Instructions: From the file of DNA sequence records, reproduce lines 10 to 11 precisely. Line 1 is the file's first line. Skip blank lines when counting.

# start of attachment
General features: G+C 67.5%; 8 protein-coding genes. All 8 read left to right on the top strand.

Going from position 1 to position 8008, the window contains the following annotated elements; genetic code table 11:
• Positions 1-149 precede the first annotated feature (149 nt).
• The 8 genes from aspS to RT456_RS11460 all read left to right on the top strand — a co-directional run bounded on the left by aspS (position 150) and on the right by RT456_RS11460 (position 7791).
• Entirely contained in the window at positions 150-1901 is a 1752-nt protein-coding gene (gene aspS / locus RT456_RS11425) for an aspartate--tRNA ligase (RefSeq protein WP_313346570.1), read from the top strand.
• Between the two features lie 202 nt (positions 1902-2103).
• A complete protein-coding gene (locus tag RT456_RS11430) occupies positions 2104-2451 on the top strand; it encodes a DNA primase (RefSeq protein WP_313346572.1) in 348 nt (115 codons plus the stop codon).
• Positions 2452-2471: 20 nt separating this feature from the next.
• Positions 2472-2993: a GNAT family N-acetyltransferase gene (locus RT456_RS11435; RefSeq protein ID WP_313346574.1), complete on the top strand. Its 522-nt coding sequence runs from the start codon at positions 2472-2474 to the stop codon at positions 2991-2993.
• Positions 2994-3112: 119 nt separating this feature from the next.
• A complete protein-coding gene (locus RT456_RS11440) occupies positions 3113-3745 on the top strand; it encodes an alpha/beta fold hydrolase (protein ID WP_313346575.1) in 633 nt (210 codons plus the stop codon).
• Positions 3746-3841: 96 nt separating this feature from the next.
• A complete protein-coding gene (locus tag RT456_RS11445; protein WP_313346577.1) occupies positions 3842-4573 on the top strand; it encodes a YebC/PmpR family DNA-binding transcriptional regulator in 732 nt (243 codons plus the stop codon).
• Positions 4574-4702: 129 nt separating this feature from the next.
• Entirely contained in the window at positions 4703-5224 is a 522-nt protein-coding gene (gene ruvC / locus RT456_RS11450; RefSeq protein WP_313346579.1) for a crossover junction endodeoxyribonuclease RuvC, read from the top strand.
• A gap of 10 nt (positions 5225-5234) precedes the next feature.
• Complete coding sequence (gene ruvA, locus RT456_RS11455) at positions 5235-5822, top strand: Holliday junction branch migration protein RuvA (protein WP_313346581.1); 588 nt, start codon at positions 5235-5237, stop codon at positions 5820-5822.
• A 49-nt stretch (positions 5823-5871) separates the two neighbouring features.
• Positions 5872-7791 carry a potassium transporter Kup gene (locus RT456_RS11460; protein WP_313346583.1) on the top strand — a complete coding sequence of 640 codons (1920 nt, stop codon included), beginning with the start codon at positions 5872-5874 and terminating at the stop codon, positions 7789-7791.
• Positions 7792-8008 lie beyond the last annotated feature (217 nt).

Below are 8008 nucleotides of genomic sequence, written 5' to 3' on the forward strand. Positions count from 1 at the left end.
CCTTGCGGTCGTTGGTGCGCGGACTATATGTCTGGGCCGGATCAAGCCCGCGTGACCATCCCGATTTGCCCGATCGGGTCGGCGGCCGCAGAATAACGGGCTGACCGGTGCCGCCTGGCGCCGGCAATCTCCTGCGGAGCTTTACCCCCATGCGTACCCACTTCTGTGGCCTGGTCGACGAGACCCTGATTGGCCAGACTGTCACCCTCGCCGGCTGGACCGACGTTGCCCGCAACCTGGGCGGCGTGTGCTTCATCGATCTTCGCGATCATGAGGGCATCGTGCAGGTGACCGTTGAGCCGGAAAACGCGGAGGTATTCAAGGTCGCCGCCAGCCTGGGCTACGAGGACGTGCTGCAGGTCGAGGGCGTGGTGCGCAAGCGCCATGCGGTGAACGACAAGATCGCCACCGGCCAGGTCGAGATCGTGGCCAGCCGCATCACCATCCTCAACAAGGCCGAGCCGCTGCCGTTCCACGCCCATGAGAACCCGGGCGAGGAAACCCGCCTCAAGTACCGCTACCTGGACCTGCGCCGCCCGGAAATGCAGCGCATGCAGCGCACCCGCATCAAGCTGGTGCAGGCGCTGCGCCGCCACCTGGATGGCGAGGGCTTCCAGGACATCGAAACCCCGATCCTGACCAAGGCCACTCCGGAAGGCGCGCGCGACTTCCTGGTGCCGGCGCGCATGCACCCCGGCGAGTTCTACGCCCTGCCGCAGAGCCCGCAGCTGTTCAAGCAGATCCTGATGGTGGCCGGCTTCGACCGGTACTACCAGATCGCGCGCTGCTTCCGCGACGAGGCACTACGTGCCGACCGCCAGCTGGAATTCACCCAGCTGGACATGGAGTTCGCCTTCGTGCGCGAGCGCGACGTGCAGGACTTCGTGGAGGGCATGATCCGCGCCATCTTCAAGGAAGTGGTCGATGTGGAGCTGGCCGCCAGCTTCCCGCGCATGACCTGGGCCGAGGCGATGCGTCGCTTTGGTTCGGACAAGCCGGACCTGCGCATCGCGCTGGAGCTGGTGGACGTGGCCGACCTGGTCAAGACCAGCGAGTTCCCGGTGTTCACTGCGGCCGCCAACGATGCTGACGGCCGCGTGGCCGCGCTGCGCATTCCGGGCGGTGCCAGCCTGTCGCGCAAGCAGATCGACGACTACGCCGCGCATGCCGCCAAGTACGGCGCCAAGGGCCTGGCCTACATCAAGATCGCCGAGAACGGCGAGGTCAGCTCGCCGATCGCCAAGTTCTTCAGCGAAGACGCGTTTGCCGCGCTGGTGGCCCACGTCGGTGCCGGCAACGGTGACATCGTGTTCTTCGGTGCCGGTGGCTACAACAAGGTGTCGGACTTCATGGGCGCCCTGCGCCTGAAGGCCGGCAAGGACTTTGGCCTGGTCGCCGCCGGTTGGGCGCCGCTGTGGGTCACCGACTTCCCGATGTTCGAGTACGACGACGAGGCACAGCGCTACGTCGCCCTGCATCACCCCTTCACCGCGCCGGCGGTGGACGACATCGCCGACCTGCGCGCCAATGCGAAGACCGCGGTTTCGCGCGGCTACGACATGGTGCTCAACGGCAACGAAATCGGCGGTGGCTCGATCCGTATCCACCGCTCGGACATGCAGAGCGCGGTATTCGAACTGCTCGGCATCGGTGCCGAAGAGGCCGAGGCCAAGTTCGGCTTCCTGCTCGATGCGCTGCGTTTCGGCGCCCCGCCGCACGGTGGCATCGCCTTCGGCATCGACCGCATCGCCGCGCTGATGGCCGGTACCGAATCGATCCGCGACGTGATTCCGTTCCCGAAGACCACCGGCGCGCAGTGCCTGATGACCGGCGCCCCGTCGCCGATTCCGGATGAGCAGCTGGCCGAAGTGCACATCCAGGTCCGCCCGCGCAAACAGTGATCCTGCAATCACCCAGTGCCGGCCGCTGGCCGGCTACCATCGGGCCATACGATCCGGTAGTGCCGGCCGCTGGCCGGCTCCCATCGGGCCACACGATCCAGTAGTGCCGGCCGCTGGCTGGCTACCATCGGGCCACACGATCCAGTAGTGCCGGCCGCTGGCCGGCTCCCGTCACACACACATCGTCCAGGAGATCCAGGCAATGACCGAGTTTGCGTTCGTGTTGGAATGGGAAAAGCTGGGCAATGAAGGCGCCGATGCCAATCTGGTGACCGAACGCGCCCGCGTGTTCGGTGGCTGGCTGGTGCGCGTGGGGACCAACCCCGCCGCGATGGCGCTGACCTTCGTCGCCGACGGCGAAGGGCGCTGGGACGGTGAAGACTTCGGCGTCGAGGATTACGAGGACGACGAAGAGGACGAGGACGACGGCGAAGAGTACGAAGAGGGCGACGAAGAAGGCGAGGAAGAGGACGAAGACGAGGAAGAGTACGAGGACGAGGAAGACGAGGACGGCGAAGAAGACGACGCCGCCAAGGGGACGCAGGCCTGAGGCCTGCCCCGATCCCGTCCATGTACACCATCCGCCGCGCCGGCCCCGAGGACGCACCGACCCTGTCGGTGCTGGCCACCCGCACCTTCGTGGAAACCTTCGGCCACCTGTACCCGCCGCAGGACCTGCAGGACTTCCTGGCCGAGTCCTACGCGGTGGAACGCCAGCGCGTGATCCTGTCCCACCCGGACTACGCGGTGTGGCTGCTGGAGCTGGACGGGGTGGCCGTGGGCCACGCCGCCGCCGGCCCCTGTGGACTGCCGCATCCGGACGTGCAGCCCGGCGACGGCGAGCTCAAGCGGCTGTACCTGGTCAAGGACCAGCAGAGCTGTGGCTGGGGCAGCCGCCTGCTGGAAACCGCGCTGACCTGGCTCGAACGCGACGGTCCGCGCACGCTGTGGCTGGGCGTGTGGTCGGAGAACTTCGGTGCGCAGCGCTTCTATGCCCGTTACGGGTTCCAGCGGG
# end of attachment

• Positions 2994-3112: 119 nt separating this feature from the next.
• A complete protein-coding gene (locus RT456_RS11440) occupies positions 3113-3745 on the top strand; it encodes an alpha/beta fold hydrolase (protein ID WP_313346575.1) in 633 nt (210 codons plus the stop codon).